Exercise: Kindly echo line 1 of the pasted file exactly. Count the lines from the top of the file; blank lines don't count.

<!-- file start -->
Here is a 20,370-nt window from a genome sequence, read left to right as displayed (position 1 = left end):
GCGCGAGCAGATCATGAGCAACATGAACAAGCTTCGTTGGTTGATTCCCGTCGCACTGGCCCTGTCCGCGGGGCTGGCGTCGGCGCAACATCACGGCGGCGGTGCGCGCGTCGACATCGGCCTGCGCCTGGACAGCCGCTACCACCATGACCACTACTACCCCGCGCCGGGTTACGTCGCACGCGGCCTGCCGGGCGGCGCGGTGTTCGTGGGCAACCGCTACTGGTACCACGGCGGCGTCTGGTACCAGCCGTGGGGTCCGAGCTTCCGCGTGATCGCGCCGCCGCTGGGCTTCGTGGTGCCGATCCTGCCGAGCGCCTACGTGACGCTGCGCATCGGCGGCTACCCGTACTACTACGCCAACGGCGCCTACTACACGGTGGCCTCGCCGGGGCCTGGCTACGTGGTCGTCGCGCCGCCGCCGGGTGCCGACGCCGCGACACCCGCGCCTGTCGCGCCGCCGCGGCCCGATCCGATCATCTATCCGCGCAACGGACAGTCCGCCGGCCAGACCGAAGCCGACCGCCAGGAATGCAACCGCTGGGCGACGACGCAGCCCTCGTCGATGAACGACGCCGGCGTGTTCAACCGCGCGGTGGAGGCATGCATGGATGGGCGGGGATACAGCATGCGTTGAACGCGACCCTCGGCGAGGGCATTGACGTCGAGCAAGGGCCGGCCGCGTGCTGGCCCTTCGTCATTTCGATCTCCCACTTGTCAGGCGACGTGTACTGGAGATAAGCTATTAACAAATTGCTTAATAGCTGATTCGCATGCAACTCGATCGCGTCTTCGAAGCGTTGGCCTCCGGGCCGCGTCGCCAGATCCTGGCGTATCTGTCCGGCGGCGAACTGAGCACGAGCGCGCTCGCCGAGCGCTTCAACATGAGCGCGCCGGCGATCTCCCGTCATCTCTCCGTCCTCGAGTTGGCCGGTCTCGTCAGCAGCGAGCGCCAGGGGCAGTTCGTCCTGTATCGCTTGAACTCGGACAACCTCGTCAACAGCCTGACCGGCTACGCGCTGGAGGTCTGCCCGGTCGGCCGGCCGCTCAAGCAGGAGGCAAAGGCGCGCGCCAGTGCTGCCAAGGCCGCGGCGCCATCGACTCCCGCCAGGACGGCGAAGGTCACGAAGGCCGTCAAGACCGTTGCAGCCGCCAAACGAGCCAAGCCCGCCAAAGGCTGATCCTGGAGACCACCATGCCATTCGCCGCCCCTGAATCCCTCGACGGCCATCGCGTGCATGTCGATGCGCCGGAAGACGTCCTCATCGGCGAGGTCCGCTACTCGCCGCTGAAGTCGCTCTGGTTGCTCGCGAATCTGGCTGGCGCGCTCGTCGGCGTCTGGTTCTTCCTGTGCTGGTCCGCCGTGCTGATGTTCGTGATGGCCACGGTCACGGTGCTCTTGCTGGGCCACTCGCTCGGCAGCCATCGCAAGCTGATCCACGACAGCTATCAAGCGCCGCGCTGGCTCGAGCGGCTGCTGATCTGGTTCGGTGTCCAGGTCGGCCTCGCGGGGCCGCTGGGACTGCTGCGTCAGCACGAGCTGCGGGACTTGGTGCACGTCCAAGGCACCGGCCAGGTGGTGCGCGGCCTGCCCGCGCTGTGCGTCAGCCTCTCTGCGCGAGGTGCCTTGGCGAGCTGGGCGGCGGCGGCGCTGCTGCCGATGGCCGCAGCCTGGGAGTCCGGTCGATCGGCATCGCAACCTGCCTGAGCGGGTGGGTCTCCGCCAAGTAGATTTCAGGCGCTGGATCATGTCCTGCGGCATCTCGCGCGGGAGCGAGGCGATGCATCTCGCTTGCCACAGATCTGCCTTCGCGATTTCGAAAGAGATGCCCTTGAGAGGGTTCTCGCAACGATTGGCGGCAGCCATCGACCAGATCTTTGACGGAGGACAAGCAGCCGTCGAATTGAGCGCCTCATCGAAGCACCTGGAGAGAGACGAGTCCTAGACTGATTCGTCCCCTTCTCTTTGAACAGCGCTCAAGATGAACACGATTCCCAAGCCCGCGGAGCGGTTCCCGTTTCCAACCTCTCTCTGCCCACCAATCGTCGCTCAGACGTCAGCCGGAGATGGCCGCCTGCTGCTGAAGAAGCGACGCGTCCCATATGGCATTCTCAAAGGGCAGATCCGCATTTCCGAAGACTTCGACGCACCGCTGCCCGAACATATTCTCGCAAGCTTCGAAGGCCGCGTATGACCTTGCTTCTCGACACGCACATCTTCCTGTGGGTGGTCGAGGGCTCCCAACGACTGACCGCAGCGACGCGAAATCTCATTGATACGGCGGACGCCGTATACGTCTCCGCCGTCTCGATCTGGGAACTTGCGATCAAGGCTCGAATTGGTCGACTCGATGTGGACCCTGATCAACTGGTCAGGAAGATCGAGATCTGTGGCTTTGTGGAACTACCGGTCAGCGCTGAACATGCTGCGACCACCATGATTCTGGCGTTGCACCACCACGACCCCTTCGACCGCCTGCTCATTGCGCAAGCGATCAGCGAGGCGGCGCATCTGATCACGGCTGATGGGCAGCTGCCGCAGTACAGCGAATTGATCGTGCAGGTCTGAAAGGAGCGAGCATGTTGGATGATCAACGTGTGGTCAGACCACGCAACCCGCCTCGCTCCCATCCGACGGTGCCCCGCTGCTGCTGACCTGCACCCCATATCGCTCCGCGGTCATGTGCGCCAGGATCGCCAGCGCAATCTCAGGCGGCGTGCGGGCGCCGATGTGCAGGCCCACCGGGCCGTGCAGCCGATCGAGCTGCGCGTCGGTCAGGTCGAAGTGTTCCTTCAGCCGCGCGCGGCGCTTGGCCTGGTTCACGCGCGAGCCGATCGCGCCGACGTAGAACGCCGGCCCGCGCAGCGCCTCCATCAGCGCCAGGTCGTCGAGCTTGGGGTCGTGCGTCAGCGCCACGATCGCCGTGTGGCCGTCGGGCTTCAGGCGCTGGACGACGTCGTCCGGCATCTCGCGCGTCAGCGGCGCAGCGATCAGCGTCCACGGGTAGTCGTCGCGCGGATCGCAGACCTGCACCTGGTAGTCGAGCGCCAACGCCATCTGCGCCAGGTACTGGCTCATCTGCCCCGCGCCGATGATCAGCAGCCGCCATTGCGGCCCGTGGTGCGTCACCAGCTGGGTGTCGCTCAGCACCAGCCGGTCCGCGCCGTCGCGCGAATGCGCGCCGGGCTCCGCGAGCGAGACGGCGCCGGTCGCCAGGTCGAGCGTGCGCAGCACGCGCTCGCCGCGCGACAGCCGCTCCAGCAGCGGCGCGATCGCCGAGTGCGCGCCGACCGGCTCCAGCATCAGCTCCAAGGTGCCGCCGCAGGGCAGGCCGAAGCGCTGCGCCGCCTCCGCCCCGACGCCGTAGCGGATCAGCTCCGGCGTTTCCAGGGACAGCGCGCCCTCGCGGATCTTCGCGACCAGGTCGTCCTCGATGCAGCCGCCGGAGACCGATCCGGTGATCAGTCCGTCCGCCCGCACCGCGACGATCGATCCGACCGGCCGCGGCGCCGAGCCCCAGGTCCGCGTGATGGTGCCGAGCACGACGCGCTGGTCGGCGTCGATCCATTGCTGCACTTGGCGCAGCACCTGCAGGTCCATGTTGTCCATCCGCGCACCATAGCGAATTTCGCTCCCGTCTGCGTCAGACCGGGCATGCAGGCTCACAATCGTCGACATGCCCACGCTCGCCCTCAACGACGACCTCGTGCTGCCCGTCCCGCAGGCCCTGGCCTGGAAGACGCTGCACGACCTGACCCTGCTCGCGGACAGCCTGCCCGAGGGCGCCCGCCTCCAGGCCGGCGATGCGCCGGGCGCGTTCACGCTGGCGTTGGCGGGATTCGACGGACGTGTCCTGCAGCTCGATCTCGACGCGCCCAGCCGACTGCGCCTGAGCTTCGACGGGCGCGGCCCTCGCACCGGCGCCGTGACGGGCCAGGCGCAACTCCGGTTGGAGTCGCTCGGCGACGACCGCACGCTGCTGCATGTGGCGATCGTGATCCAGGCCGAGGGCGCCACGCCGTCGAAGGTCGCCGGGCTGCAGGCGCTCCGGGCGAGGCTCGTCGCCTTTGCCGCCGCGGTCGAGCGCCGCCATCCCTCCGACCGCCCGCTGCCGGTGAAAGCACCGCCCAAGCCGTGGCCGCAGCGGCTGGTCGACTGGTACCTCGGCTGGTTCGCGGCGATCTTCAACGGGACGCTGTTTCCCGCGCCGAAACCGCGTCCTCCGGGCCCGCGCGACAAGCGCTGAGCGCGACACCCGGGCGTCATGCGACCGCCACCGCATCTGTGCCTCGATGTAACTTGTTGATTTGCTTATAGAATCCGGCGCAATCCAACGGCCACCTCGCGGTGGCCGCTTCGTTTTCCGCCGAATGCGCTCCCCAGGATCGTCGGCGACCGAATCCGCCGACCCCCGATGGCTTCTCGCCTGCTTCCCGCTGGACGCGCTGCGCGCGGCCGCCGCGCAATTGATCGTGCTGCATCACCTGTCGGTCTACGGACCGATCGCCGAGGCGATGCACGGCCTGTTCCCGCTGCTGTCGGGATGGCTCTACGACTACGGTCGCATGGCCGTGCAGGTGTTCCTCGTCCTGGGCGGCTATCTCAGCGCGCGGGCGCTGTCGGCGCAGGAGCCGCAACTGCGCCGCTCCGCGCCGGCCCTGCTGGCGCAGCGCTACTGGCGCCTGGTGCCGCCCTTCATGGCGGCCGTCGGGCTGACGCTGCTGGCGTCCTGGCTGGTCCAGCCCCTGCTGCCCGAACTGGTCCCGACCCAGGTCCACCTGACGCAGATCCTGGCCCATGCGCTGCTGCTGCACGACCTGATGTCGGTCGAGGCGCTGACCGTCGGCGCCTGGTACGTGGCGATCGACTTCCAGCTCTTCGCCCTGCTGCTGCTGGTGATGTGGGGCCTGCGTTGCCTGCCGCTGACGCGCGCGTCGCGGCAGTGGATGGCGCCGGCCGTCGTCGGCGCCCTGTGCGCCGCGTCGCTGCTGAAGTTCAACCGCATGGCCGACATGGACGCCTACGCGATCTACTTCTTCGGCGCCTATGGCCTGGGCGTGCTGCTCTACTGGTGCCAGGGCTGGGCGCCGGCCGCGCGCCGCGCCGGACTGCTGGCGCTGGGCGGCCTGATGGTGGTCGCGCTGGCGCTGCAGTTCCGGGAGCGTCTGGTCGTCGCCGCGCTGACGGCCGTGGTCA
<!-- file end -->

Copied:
Here is a 20,370-nt window from a genome sequence, read left to right as displayed (position 1 = left end):